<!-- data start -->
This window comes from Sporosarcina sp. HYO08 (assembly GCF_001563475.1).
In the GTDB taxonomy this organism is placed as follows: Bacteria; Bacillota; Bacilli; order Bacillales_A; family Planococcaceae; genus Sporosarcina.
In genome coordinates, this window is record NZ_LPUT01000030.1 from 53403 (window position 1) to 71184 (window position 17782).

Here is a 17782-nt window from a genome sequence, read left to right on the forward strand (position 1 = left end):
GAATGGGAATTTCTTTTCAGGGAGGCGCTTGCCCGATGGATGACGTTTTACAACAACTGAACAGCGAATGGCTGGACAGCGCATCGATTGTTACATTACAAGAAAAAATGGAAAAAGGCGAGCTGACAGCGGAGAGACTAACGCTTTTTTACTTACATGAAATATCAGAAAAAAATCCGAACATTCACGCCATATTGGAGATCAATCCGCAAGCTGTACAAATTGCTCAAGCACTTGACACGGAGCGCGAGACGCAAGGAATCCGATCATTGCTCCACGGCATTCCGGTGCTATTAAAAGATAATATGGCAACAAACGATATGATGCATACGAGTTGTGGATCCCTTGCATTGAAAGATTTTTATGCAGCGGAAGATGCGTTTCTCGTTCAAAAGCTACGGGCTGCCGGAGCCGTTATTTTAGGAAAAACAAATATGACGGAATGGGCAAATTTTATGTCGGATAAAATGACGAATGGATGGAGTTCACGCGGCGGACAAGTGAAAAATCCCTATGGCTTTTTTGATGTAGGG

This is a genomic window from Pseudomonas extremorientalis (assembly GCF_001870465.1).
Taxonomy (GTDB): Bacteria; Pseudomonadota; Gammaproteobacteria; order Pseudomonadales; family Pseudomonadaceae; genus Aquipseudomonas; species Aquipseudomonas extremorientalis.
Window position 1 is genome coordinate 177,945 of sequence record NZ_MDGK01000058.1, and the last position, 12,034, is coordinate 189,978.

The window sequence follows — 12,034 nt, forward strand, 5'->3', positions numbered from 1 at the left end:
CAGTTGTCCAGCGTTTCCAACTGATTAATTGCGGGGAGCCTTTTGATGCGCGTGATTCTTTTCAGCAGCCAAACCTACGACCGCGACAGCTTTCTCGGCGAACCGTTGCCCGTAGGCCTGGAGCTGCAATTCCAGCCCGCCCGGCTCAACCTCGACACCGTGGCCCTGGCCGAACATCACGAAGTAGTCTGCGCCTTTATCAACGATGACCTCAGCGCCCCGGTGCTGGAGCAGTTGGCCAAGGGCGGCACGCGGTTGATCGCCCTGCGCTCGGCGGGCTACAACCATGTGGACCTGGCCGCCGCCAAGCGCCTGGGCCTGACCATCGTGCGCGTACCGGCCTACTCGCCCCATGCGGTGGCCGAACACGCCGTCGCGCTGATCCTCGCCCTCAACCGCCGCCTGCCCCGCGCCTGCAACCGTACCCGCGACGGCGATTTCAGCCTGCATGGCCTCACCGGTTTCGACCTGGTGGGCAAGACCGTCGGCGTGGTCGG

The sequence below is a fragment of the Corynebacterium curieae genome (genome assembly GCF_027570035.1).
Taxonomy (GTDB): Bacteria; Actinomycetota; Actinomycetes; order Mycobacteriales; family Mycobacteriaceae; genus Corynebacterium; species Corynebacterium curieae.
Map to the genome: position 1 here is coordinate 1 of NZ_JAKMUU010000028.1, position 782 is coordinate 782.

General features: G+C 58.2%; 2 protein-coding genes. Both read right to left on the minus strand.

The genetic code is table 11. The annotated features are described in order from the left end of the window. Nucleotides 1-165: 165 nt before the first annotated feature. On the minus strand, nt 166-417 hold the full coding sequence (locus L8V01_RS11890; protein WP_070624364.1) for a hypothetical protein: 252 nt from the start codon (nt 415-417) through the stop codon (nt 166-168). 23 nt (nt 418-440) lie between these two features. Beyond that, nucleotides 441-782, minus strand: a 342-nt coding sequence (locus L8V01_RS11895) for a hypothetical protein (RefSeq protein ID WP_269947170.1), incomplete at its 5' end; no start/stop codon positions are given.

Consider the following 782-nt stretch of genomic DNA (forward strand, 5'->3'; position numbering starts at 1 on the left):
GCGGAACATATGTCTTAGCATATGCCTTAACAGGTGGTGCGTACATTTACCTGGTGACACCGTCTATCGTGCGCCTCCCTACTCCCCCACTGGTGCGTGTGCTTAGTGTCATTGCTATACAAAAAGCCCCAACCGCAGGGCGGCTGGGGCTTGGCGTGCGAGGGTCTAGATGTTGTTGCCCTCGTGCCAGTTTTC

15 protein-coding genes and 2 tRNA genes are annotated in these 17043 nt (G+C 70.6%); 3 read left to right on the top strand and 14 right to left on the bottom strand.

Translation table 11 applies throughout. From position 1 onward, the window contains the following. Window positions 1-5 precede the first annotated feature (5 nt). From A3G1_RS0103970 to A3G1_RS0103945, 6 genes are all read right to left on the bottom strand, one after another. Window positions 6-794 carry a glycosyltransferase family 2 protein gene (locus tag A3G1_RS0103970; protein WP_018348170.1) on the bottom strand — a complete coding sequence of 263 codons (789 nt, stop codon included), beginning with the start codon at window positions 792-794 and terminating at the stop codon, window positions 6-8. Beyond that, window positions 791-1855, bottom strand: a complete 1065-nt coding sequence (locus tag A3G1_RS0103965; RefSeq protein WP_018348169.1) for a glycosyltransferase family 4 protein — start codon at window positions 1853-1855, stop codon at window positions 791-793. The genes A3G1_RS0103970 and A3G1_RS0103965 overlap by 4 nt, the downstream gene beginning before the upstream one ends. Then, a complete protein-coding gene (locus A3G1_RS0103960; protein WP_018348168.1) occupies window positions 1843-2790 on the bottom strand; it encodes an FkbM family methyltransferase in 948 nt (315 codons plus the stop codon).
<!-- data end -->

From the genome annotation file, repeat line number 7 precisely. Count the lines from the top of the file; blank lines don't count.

Taxonomy (GTDB): Bacteria; Pseudomonadota; Gammaproteobacteria; order Pseudomonadales; family Pseudomonadaceae; genus Aquipseudomonas; species Aquipseudomonas extremorientalis.